Sen. Bernie Sanders has jumped out to a double-digit national lead in the Democratic presidential contest after his victory in New Hampshire's primary and his second-place finish for delegates in Iowa's disorganized caucuses, while former Vice President Joe Biden has seen his support drop by 11 points since his disappointing finishes in both contests, according to an NBC News/Wall Street Journal poll released Tuesday.
The survey also shows former New York Mayor Mike Bloomberg gaining ground in the Democratic race in the past month, confirming the findings of an earlier NPR/PBS/Marist poll that allowed him to qualify for Wednesday night's NBC News and MSNBC Democratic debate in Las Vegas.
And the poll has President Donald Trump's approval rating tied for his all-time high in the NBC News/WSJ survey, while also finding that the most unpopular candidate qualities in a general election are being a socialist, being older than 75 years of age and having a heart attack in the past year.
NBC News' Hallie Jackson is moderating for two tonight
Bloomberg will not stand on a box tonight
Bloomberg campaign officials tell NBC News that Mike Bloomberg has decided not to stand on a box behind the lectern to boost his height during Wednesday night's debate.
President Donald Trump has for days claimed, without evidence, that Bloomberg had requested a box to stand on during the debate. Trump returned to this theme as recently as Tuesday, tweeting about Bloomberg, "remember, no standing on boxes!"
But the campaign officials tell NBC News that Bloomberg will stand on the floor like the rest of the candidates. Bloomberg was seen familiarizing himself with the lectern set up on Wednesday afternoon during his candidate walkthrough of the debate stage.
Trump has seemed to have a longstanding preoccupation with Bloomberg’s height. He falsely claimed last week that Bloomberg is 5'4". The former New York mayor is actually 5'7" or 5'8", according to various reports over the years.
Biden to attack Sanders on immigration, Bloomberg on 'character'
Two senior Biden campaign officials briefed reporters ahead of tonight’s ninth Democratic debate, previewing the two-front battle we expect to see the former VP wage as he takes aim at what he sees as the two biggest hurdles to his comeback in this race: Mike Bloomberg and Bernie Sanders.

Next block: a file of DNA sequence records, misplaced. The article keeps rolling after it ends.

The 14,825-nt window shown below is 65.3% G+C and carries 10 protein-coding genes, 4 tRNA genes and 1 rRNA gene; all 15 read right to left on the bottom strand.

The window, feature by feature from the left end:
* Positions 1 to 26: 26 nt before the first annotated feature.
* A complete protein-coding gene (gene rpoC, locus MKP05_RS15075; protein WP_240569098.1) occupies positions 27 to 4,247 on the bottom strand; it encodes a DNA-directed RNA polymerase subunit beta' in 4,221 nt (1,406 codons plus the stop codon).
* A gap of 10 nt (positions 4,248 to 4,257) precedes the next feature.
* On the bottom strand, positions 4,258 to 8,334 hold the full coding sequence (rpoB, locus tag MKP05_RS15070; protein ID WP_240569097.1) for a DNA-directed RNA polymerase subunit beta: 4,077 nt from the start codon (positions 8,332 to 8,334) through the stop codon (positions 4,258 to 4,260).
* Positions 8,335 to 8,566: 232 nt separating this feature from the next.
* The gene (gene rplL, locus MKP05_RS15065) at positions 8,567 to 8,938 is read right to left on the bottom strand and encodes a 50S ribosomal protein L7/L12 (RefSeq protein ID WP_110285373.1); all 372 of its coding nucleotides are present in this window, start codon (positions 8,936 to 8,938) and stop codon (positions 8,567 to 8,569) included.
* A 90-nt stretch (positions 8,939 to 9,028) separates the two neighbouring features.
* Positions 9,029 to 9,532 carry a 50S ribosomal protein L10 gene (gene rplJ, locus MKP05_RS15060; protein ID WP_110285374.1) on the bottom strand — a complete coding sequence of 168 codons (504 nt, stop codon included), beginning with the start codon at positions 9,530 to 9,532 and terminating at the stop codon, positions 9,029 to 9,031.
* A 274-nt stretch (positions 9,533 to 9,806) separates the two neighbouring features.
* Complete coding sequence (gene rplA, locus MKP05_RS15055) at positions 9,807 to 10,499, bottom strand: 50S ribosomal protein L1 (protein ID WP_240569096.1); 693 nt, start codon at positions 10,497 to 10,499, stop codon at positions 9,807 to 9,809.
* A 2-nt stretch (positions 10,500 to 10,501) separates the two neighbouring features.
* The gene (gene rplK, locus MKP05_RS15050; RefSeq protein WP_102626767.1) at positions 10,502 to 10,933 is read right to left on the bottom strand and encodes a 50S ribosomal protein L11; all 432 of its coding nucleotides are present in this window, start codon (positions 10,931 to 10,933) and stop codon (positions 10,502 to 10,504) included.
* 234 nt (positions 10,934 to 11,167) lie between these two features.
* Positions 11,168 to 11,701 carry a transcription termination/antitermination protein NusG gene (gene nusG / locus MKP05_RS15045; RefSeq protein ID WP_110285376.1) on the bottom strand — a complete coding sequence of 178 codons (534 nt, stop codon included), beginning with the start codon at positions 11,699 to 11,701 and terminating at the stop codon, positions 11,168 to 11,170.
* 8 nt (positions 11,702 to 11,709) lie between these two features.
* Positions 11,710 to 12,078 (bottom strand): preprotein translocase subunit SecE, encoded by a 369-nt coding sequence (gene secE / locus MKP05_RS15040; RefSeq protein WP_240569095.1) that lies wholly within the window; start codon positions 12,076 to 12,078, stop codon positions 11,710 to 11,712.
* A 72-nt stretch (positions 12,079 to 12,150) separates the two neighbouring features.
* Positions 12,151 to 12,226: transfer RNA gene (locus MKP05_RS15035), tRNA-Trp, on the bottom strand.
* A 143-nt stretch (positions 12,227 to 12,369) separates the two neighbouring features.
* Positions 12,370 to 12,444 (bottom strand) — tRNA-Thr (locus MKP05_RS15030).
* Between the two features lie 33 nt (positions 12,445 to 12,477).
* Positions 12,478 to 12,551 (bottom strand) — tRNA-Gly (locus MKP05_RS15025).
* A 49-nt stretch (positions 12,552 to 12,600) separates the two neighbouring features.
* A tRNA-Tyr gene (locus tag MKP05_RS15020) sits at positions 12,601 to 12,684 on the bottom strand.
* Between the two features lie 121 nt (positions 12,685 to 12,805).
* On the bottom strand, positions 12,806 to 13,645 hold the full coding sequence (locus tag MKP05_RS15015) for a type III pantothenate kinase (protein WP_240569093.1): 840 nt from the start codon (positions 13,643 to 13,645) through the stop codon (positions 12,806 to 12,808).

The officials previewed a new line of attack on Sanders that has not been part of Biden's pitch in Nevada so far: immigration. The campaign said Biden aimed to zero in on Sanders' vote against a comprehensive immigration reform plan in the Senate in 2007.
But their toughest rhetoric was aimed at Bloomberg as part of a day of back-and-forth pre-debate sparring between Biden and Bloomberg.
Bloomberg is "profoundly unvetted," one Biden adviser said, noting the volume of stories with problematic past statements. "Sixty-billion can buy you a lot of ads, but it cannot erase your record and it cannot purchase character," the adviser said, echoing comments made by the candidate Sunday on "Meet the Press."
Las Vegas Democratic debate: Growing animosity between Buttigieg, Klobuchar could flare up
In one corner, we have a mild-mannered Midwestern moderate, looking to appeal to centrist Democrats and disillusioned Republicans.
And in the other corner ... we have a mild-mannered Midwestern moderate, looking to appeal to centrist Democrats and disillusioned Republicans.
Pete Buttigieg and Amy Klobuchar are competing for the same voters, and with both rising in polls and in prominence, the gloves have come off.
The growing animosity between the two, however, could threaten both of their candidacies, experts told NBC News, especially if it spills over onto Wednesday's debate stage.